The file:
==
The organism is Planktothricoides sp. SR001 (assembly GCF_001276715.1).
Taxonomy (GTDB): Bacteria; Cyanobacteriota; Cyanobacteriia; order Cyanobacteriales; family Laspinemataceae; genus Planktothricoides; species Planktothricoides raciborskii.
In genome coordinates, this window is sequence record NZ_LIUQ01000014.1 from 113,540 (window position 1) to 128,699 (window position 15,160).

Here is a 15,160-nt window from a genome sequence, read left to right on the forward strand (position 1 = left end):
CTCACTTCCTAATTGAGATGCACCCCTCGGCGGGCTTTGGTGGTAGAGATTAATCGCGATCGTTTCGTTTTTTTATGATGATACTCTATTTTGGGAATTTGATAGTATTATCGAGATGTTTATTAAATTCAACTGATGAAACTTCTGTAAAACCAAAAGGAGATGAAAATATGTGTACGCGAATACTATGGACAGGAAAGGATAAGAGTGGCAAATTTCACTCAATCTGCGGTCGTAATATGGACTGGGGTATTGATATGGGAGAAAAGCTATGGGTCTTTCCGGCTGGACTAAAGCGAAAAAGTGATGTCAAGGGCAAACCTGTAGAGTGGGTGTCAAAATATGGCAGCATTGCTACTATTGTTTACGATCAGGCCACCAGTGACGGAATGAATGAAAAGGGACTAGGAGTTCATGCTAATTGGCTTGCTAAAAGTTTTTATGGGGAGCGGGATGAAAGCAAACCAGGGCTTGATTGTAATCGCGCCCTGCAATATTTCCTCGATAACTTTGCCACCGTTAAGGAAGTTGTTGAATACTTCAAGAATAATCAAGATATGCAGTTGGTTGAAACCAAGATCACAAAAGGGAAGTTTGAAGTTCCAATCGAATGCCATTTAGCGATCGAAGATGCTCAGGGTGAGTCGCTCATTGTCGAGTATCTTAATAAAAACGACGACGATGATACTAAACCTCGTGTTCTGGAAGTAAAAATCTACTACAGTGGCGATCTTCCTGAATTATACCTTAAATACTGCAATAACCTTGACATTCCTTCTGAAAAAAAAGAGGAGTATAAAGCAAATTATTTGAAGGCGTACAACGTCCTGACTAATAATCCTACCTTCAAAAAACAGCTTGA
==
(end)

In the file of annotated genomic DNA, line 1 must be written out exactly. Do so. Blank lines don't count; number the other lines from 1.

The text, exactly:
The organism is Planktothricoides sp. SR001 (assembly GCF_001276715.1).